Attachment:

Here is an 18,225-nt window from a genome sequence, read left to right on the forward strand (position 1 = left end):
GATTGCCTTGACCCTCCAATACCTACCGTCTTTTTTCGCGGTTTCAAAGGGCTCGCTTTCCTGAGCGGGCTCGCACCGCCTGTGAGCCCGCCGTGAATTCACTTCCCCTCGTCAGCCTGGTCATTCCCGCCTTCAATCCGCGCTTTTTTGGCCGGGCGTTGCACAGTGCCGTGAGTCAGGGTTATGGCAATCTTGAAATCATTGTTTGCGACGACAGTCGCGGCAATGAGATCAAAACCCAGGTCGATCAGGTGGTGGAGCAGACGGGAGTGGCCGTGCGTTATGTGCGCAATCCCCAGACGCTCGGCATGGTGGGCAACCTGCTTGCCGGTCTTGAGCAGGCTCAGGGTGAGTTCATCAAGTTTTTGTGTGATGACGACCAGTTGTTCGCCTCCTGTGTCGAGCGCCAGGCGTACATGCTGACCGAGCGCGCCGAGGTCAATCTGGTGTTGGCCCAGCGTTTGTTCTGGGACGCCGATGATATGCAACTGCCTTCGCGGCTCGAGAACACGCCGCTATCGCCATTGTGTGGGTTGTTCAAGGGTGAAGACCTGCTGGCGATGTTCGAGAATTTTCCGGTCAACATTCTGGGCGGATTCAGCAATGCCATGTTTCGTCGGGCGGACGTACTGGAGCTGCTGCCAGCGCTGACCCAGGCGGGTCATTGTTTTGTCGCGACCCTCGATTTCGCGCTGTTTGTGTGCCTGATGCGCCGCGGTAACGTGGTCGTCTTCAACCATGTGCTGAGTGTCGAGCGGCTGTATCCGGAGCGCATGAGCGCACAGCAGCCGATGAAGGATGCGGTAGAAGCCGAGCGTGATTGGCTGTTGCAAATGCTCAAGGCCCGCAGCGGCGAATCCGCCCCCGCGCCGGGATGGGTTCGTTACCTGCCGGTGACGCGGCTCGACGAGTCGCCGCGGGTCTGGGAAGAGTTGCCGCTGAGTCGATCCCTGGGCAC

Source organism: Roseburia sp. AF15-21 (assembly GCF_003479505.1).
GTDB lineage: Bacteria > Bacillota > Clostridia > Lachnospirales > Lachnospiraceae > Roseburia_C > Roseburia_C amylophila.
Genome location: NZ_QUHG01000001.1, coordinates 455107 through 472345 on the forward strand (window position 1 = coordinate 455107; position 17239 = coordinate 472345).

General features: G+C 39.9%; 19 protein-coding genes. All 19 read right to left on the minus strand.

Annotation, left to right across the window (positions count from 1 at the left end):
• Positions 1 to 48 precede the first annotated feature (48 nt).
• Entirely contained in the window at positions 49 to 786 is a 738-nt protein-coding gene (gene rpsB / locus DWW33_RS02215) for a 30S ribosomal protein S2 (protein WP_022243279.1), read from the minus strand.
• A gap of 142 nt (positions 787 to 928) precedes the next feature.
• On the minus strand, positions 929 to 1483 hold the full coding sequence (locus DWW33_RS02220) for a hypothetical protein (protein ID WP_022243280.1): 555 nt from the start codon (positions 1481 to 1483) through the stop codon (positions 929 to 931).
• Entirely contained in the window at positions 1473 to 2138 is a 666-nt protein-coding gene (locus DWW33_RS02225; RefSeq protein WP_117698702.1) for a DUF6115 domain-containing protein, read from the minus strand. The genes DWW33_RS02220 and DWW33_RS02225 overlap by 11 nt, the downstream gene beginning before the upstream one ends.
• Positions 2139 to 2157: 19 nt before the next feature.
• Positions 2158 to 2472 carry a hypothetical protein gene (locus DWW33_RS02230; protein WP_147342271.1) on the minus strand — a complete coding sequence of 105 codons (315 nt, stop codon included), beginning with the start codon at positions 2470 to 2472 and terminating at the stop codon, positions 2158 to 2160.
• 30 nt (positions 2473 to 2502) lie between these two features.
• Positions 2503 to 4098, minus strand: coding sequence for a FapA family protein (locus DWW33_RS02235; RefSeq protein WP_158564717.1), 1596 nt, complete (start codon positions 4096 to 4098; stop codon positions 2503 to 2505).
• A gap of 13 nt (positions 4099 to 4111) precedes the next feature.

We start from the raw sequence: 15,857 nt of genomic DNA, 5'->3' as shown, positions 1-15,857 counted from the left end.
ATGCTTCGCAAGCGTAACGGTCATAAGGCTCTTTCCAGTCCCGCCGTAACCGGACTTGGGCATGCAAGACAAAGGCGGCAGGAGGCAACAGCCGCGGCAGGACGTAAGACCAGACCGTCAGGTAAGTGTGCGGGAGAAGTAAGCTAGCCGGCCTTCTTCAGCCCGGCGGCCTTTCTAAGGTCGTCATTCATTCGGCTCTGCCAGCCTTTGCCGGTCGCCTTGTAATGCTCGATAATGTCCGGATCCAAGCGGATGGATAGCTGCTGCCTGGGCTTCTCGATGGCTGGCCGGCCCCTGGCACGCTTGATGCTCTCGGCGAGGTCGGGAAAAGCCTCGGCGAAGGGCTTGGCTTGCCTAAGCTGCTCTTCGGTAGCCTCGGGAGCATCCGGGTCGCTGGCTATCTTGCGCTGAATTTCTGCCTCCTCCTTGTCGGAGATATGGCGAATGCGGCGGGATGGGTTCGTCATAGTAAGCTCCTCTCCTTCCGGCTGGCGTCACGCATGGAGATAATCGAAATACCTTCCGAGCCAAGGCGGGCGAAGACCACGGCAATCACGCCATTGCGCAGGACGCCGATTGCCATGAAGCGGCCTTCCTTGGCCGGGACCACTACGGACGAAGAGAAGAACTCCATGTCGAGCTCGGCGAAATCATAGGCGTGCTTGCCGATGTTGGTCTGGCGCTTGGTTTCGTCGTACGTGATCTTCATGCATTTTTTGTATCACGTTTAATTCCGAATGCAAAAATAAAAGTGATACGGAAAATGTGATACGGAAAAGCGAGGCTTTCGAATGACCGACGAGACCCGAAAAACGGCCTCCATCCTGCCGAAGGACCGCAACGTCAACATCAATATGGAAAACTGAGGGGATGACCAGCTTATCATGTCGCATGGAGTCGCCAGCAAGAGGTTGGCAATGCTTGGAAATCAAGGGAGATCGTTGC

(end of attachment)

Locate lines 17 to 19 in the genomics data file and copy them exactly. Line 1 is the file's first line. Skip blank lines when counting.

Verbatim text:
• A gap of 13 nt (positions 4099 to 4111) precedes the next feature.

We start from the raw sequence: 15,857 nt of genomic DNA, 5'->3' as shown, positions 1-15,857 counted from the left end.
ATGCTTCGCAAGCGTAACGGTCATAAGGCTCTTTCCAGTCCCGCCGTAACCGGACTTGGGCATGCAAGACAAAGGCGGCAGGAGGCAACAGCCGCGGCAGGACGTAAGACCAGACCGTCAGGTAAGTGTGCGGGAGAAGTAAGCTAGCCGGCCTTCTTCAGCCCGGCGGCCTTTCTAAGGTCGTCATTCATTCGGCTCTGCCAGCCTTTGCCGGTCGCCTTGTAATGCTCGATAATGTCCGGATCCAAGCGGATGGATAGCTGCTGCCTGGGCTTCTCGATGGCTGGCCGGCCCCTGGCACGCTTGATGCTCTCGGCGAGGTCGGGAAAAGCCTCGGCGAAGGGCTTGGCTTGCCTAAGCTGCTCTTCGGTAGCCTCGGGAGCATCCGGGTCGCTGGCTATCTTGCGCTGAATTTCTGCCTCCTCCTTGTCGGAGATATGGCGAATGCGGCGGGATGGGTTCGTCATAGTAAGCTCCTCTCCTTCCGGCTGGCGTCACGCATGGAGATAATCGAAATACCTTCCGAGCCAAGGCGGGCGAAGACCACGGCAATCACGCCATTGCGCAGGACGCCGATTGCCATGAAGCGGCCTTCCTTGGCCGGGACCACTACGGACGAAGAGAAGAACTCCATGTCGAGCTCGGCGAAATCATAGGCGTGCTTGCCGATGTTGGTCTGGCGCTTGGTTTCGTCGTACGTGATCTTCATGCATTTTTTGTATCACGTTTAATTCCGAATGCAAAAATAAAAGTGATACGGAAAATGTGATACGGAAAAGCGAGGCTTTCGAATGACCGACGAGACCCGAAAAACGGCCTCCATCCTGCCGAAGGACCGCAACGTCAACATCAATATGGAAAACTGAGGGGATGACCAGCTTATCATGTCGCATGGAGTCGCCAGCAAGAGGTTGGCAATGCTTGGAAATCAAGGGAGATCGTTGC